Rituals at a Modern Viking Wedding: A Blood Sacrifice, Bride Running, and Obligatory Drinking
While others may have had weddings with a Viking theme, it has been said that Rune and Elisabeth Dalseth are the first couple in almost 1,000 years to have held a true Viking wedding that includes several of the rituals performed in the nuptials of their Norse ancestors.
Members of a Norwegian Viking revivalists movement numbering 6,000 people, Elisabeth Dalseth, 27, and Rune Dalseth, 36, decided to hold their Viking wedding on the banks of a lake. The Daily Mail reports that instead of a bridal car, the couple chose to use two specially made longboats made by a local shipbuilder as their means of transport.
Elisabeth and Rune’s Viking wedding included locally built longboats. (You Tube Screenshot)
Rune followed the ritual of a traditional 10th century Norse wedding by arriving at the lake early in the morning with 10 friends. They set sail and were beckoned back for the ceremony by the call of a hunting horn.
For her part, it is said Elisabeth took a small step away from Viking tradition by arriving to the ceremony with her father and in a white dress – which she declared was “not a princess dress.” This diverges from the practice of a bride in the Viking age, who would have been escorted to the ceremony by one of her younger male family members with a sword to be presented as a gift to the groom.
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Viking bride Elisabeth in her white dress. (You Tube Screenshot)
The leader of the ceremonies was a ‘gothi’, a pagan priest. He is a contact the pair made a year ago at a festival. Before the couple took their vows in front of their guests and the gothi, Elisabeth said they completed:
“the 'blot' ritual. This is when a cauldron of blood is put on top of a pile of stones. The blood is then drizzled over little figures of the gods and then across the forehead. It is supposed to symbolise the union of gods and people.”
The gothi (pagan priest) at the Viking wedding in Norway. (ViralKing)
According to The Viking Answer Lady, traditionally there were different animals chosen for the blood sacrifice depending on which god or goddess was invoked. For example: a goat was sacrificed for Thor, a sow was meant for Freyja, and a boar or a horse would be sacrificed to Freyr. Pig’s blood was used in the current adaptation of a Viking wedding. This apparently differs from the more common modern Ásatrúar practice of using mead instead of a sacrificed animal.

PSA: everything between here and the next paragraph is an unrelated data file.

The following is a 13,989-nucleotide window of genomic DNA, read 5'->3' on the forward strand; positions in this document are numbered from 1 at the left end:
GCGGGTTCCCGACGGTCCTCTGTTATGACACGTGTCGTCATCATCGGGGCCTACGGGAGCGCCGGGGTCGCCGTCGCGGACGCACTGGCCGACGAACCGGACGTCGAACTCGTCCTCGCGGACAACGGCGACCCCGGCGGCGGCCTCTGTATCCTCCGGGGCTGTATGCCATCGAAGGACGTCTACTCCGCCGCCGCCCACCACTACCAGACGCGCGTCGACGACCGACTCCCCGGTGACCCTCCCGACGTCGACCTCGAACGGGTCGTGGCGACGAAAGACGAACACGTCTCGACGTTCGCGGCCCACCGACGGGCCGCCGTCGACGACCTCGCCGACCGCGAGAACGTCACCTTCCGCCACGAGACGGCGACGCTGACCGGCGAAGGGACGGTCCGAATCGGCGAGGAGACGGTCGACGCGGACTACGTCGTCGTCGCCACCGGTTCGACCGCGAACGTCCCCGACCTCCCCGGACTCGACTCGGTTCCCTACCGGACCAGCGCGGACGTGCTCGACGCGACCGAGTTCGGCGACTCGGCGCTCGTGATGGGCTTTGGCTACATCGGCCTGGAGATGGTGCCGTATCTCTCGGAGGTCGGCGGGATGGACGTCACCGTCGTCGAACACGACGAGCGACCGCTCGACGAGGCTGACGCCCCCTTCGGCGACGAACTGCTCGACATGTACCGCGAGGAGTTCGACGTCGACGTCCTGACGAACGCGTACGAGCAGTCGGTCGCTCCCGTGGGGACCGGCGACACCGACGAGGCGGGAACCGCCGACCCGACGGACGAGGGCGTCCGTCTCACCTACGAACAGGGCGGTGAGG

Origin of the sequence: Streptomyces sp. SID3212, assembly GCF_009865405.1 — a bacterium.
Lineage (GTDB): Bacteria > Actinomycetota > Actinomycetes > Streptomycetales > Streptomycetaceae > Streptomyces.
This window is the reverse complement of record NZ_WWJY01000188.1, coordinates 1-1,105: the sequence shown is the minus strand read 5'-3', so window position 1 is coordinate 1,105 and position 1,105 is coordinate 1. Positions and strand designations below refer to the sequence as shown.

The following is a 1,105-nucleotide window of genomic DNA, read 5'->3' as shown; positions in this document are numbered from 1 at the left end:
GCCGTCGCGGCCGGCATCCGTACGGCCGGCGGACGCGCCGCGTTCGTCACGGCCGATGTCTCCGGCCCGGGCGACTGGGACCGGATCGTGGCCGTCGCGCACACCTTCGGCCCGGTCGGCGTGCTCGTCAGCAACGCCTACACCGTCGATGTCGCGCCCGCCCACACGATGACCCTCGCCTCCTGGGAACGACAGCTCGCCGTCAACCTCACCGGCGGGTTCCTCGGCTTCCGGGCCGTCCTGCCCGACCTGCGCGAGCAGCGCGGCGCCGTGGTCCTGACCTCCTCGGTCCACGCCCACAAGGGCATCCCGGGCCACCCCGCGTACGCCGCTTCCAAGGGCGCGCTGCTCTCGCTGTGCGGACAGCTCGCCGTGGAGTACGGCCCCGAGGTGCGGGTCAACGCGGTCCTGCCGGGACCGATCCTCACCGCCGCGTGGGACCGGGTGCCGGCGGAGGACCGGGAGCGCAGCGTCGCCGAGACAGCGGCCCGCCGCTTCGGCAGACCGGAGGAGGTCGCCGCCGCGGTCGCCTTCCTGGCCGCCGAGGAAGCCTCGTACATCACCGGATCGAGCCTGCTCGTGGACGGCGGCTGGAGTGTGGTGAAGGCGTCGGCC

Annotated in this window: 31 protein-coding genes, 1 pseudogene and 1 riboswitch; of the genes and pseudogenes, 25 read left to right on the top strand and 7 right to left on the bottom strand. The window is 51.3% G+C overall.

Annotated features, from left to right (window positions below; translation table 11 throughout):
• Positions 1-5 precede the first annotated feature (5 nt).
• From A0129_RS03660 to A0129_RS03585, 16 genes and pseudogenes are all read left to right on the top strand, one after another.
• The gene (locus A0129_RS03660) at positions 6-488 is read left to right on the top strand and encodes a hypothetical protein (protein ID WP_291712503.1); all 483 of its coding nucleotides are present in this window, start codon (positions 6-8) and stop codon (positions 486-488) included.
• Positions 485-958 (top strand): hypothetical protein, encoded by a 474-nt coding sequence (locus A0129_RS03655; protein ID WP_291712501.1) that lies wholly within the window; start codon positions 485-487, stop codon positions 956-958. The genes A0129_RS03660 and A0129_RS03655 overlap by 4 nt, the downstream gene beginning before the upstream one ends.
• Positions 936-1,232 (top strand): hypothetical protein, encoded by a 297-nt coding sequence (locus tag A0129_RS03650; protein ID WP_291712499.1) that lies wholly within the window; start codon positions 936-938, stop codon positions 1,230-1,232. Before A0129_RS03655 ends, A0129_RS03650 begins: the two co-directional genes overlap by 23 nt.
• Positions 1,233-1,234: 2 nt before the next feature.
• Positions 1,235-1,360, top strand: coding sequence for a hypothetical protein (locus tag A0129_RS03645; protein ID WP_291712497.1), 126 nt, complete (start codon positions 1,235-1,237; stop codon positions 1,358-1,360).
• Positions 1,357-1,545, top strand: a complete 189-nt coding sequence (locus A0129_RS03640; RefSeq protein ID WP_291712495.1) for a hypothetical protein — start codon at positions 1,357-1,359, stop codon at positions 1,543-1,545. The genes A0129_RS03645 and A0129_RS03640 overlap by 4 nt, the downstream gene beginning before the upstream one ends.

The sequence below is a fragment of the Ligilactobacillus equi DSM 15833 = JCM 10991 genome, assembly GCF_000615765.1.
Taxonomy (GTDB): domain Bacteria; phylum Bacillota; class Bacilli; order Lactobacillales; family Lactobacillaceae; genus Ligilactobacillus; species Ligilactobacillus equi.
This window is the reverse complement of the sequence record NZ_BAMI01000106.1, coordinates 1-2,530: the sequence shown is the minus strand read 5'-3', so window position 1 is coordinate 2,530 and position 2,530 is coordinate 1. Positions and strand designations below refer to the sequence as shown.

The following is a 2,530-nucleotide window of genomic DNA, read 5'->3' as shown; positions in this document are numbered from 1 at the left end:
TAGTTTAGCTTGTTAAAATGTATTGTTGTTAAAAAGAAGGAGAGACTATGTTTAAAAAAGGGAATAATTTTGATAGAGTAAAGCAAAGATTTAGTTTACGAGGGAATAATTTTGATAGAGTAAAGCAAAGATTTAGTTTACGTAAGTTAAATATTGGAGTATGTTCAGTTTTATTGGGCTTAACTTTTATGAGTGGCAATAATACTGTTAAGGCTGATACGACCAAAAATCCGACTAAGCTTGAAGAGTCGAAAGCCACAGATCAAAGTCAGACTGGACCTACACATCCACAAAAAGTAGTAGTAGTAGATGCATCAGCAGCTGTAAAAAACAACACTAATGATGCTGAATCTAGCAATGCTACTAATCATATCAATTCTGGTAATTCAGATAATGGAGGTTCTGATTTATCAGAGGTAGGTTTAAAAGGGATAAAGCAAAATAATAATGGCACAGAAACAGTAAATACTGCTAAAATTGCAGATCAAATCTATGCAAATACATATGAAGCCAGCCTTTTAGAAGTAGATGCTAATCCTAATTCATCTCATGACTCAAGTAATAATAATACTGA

Following the nuptials, the gothi surprised the 130 costumed guests by declaring it was time for the bruð-hlaup (Brullaup) or "bride-running." It was time for the families of the bride and groom to race each other to the wild hog roast feast. Elisabeth's family won, meaning Rune’s family had to follow the custom of serving the winners alcohol throughout the night.
The Brullaup. (You Tube Screenshot)
The customary honey beer drank at Elisabeth and Rune’s wedding was considered a vital part of the feast following the wedding ceremony in the Viking age. In fact, it was a legal requirement for a marriage to be considered valid. In the past, the bride was obligated to provide the drink to her husband, usually in a special cup. The groom would accept the vessel, consecrate the drink to Thor and toast to Odin, then hand it to his wife, who would make her toast to Freyja.
Elisabeth said that the wedding reception also included dancing to live music “that our ancestors danced to over a millennium ago” as well as singing and listening to old stories about the gods.”
‘Wodan and Frea stand out and look out of a window in the heavens.’ (Public Domain)
“Since sexuality was thoroughly regulated by the laws, which made numerous provisions for extramarital activity and illegitimate children, it is logical that the Vikings saw marriage not so much as a means of limiting sexual activity, but rather as a means for forging alliances with other families.”
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But Elisabeth made it clear her and Rune’s Viking wedding was a loving and unforgettable event for all involved. She said,
“Some of the people who came were a little skeptical about it at the start, but by the end they could all feel the energy and the love that we generated. I think if you go to a wedding like ours, you will definitely think differently about what it is to be a Viking.”
Rune and Elisabeth in front of the gothi. (You Tube Screenshot)
Top Image: Scene from the Viking wedding recently held in Norway. Source: You Tube Screenshot